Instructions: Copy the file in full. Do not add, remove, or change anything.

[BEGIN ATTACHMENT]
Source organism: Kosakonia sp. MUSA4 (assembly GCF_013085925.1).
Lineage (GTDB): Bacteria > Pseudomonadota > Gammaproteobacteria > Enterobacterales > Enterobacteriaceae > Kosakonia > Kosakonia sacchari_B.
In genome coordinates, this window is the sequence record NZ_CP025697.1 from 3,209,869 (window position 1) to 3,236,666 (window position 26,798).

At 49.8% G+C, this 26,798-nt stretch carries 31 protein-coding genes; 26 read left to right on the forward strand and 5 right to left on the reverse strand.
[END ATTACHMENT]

Source organism: Kosakonia sp. MUSA4 (assembly GCF_013085925.1).
Lineage (GTDB): Bacteria > Pseudomonadota > Gammaproteobacteria > Enterobacterales > Enterobacteriaceae > Kosakonia > Kosakonia sacchari_B.
In genome coordinates, this window is the sequence record NZ_CP025697.1 from 3,209,869 (window position 1) to 3,236,666 (window position 26,798).

At 49.8% G+C, this 26,798-nt stretch carries 31 protein-coding genes; 26 read left to right on the forward strand and 5 right to left on the reverse strand.